3d topography model of speculative landscape project, generated in Rhino, rendered over with vray and Rhino. Copyright: Mosenthal, all rights reserved.

3d topography model of speculative landscape project, generated in Rhino, rendered over with vray and Rhino. Copyright: Mosenthal, all rights reserved.ideagram2 water copy

Yesterday I moderated a panel titled, “Visualization Tools” at the CREJ Architecture and Interiors Annual Design Conference.  This was a great opportunity to accomplish the following:(1)  The first benefit was meeting local architects/designers from other firms also fully engaged in the art and practice of visual representation.  Panelists included Drew Marlow, AIA from Acquilano Leslie,  Lynsey Grace, AIA from Burkett Design, and Sarah Barker, IIDA from RNL.  Each panelist had a rich and varied perspective on the importance of visualization as both a design tool and deliverable for clients.  While Marlow hand-renders (often post 3d-modeling) images to create an artful representation of a future space, Grace and Barker utilize tools such as SketchUp, Podium, and 3ds Max to create computer-generated renderings.

(2)  The second benefit of moderating a panel regarding visualization tools involved spurring my thinking about the current tools we are using in Denver’s A&D market at large.  My current perception (and please correct me if I’m wrong) is that in our current market, few firms have adopted programs such as Rhinoceros, prototyping software, or parametric design plug-ins such as Grasshopper to continue to allow their design potentials to evolve in a more complex manner.

Drawing of string art graphic pattern David  Tracy and I generated using grasshopper and Rhinoceros, and translated into Illustrator drawings.  Drawings then delivered to local string artist for final fabrication.  Copyright, Gensler, All Rights reserved.

Drawing of string art graphic pattern David Tracy and I generated using grasshopper and Rhinoceros, and translated into Illustrator drawings. Drawings then delivered to local string artist for final fabrication. Copyright, Gensler, All Rights reserved.

I recently attended a great training hosted by Thornton Thomasetti on how Grasshopper might be used to both optimize material quantities and the environmental impacts of a building’s envelope.  This type of knowledge acquisition has made me curious and optimistic about the impact on quality of design and fabrication of buildings and spaces in Denver if young professionals made a commitment to becoming highly adept at emerging software.   This would benefit Denver greatly; as our city continues to serve as a beacon for start-ups and other great talent, our design abilities and outputs must reflect a high level of sophistication that sets the tone and bar for Denver’s evolving skyline and image.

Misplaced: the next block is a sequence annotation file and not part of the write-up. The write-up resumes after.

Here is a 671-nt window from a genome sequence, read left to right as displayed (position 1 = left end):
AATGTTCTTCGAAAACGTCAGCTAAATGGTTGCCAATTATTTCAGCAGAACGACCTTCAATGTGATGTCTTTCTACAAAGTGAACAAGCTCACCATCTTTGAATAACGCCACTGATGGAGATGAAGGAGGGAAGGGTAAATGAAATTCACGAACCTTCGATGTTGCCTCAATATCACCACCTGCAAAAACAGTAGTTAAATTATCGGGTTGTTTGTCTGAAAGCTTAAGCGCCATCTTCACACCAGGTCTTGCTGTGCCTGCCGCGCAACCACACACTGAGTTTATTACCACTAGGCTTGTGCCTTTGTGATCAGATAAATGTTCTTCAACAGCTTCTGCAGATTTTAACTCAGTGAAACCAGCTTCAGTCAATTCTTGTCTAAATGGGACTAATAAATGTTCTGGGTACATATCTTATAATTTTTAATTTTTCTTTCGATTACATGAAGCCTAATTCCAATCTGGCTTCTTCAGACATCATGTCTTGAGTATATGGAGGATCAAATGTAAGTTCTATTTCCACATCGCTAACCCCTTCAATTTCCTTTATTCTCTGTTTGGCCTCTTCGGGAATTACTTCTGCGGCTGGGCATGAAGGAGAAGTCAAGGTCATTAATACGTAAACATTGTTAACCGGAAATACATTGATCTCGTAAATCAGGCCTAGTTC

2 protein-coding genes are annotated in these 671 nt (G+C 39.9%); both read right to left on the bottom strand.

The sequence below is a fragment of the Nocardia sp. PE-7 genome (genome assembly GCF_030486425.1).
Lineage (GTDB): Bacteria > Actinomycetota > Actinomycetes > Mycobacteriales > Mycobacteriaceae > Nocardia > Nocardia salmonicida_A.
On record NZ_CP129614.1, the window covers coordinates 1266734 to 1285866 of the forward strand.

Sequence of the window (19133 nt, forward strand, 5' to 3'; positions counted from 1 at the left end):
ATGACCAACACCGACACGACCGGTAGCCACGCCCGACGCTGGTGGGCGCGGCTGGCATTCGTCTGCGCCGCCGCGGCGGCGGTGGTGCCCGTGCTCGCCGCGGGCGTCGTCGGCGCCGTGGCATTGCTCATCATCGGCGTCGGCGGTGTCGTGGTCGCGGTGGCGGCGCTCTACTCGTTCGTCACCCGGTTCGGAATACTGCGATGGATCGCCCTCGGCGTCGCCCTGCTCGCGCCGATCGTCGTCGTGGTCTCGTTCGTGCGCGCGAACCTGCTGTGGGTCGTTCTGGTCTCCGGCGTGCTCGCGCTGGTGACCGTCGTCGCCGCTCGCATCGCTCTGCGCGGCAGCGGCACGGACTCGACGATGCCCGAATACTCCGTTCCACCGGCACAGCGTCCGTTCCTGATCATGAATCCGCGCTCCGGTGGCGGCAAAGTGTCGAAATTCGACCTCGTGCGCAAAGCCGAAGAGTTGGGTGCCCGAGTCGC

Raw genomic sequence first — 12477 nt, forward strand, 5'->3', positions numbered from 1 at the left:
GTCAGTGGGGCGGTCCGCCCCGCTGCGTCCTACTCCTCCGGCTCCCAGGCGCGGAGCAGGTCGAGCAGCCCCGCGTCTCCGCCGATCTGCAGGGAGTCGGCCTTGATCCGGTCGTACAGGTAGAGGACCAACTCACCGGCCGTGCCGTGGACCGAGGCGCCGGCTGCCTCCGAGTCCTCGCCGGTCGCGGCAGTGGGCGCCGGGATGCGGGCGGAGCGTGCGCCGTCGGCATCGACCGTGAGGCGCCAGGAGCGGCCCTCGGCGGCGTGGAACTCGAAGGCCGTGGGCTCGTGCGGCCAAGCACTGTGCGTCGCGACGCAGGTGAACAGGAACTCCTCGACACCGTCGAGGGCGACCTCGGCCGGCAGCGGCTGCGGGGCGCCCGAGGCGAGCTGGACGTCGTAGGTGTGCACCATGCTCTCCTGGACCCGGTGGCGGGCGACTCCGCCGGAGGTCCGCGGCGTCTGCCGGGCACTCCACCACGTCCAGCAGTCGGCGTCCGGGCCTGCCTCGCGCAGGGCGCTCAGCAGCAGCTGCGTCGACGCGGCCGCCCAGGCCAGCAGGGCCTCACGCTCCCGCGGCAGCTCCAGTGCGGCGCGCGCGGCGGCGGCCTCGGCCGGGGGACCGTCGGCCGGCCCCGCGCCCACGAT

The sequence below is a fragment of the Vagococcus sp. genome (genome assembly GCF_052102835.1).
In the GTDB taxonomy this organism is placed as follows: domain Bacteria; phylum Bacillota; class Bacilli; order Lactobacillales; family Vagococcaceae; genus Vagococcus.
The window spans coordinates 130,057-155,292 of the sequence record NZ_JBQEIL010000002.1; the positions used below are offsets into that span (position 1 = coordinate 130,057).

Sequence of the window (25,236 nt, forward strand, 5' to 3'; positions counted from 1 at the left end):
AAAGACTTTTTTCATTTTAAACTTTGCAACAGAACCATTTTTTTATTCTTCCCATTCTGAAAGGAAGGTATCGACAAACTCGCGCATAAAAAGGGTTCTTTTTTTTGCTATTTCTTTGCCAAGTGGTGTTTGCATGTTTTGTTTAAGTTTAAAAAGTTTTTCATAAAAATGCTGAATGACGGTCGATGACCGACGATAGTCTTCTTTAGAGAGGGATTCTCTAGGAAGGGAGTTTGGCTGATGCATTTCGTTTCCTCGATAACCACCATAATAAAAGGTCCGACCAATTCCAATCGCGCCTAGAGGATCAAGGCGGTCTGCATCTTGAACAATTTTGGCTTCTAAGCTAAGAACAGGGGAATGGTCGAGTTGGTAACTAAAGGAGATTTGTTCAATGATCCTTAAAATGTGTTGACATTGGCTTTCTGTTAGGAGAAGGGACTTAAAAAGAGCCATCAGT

(3)   The third benefit of participating in the Visualization Tools panel was that it was a great opportunity to reflect on some current issues in today’s market regarding visualization.  In a pre-panel discussion with Marlow, Grace, and Barker, we discussed the realities of creating high-quality renderings, and the time these images often take to produce.  In many firms, there is a knowledge gap between office leaders and clients expecting rendering-level imagery to take only a few short hours.  Like most arts, while our tools have continued to evolve to expedite this process, creating a high-quality rendering can often take a full day to a few weeks depending on the status of the design, the resolution of what the materials will be, and the time it takes to model and carefully set up a scene and lighting to output the “perfect image.”  Another idea that came to light was the notion of our changing, preferred tools for both design and visual communication.  While sketching and hand-modeling remain relevant, 3d modelling has become a necessary and important part of the coordination process with engineers.   We agreed that while our options for software to generate different forms and designs are almost limitless, it is still important to be able to produce a quick hand-sketch to communicate an initial idea.

In conclusion, this is a brief summary of what was discussed, and touches on a few ideas regarding visualization that are relevant in Denver’s current market.

I would like to request that people in Denver’s design community who are experimenting or continuing to work with sophisticated visualization and design techniques reach out to me or comment on this blog regarding what tools you’re using and how they’re impacting design.  Marlow, Grace, and Barker would likely agree with me that it was refreshing to have a forum to discuss how we are communicating with clients as well as pushing our designs forward, and I’d love to keep the conversation going while giving young architects in the Denver community a chance to interact and promote knowledge-sharing, regardless of firm affiliation.  My guess is that by challenging one another to continue to push design and visualization across our market sector, we might not only increase the quality of Denver’s design, but also continue to build a vibrant, emerging architecture community committed to producing architectural design and fabrication methods that pushes boundaries within the broader context of our national architecture community and urban profile.